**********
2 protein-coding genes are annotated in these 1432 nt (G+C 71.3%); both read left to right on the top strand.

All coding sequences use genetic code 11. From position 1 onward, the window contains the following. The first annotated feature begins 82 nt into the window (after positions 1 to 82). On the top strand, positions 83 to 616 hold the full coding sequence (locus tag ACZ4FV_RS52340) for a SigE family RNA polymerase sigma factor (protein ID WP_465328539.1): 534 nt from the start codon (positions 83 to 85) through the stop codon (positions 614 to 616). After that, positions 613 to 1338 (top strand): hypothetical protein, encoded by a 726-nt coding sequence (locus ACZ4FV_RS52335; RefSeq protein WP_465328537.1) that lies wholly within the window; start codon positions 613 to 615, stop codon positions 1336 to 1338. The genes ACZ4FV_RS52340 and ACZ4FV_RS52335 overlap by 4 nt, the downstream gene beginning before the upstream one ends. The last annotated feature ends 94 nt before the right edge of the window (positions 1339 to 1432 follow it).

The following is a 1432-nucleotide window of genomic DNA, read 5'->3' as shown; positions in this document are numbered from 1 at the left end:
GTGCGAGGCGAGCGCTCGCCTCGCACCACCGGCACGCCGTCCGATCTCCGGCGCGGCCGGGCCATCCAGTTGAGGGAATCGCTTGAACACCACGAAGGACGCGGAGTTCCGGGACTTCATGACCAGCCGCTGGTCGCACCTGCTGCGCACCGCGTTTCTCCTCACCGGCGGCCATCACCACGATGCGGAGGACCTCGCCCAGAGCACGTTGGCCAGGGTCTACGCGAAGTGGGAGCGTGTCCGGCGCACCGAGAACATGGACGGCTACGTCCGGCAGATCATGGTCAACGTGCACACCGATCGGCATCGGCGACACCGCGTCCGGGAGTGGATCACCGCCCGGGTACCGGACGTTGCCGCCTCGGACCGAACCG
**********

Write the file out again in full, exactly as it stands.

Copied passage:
2 protein-coding genes are annotated in these 1432 nt (G+C 71.3%); both read left to right on the top strand.

All coding sequences use genetic code 11. From position 1 onward, the window contains the following. The first annotated feature begins 82 nt into the window (after positions 1 to 82). On the top strand, positions 83 to 616 hold the full coding sequence (locus tag ACZ4FV_RS52340) for a SigE family RNA polymerase sigma factor (protein ID WP_465328539.1): 534 nt from the start codon (positions 83 to 85) through the stop codon (positions 614 to 616). After that, positions 613 to 1338 (top strand): hypothetical protein, encoded by a 726-nt coding sequence (locus ACZ4FV_RS52335; RefSeq protein WP_465328537.1) that lies wholly within the window; start codon positions 613 to 615, stop codon positions 1336 to 1338. The genes ACZ4FV_RS52340 and ACZ4FV_RS52335 overlap by 4 nt, the downstream gene beginning before the upstream one ends. The last annotated feature ends 94 nt before the right edge of the window (positions 1339 to 1432 follow it).

The following is a 1432-nucleotide window of genomic DNA, read 5'->3' as shown; positions in this document are numbered from 1 at the left end:
GTGCGAGGCGAGCGCTCGCCTCGCACCACCGGCACGCCGTCCGATCTCCGGCGCGGCCGGGCCATCCAGTTGAGGGAATCGCTTGAACACCACGAAGGACGCGGAGTTCCGGGACTTCATGACCAGCCGCTGGTCGCACCTGCTGCGCACCGCGTTTCTCCTCACCGGCGGCCATCACCACGATGCGGAGGACCTCGCCCAGAGCACGTTGGCCAGGGTCTACGCGAAGTGGGAGCGTGTCCGGCGCACCGAGAACATGGACGGCTACGTCCGGCAGATCATGGTCAACGTGCACACCGATCGGCATCGGCGACACCGCGTCCGGGAGTGGATCACCGCCCGGGTACCGGACGTTGCCGCCTCGGACCGAACCG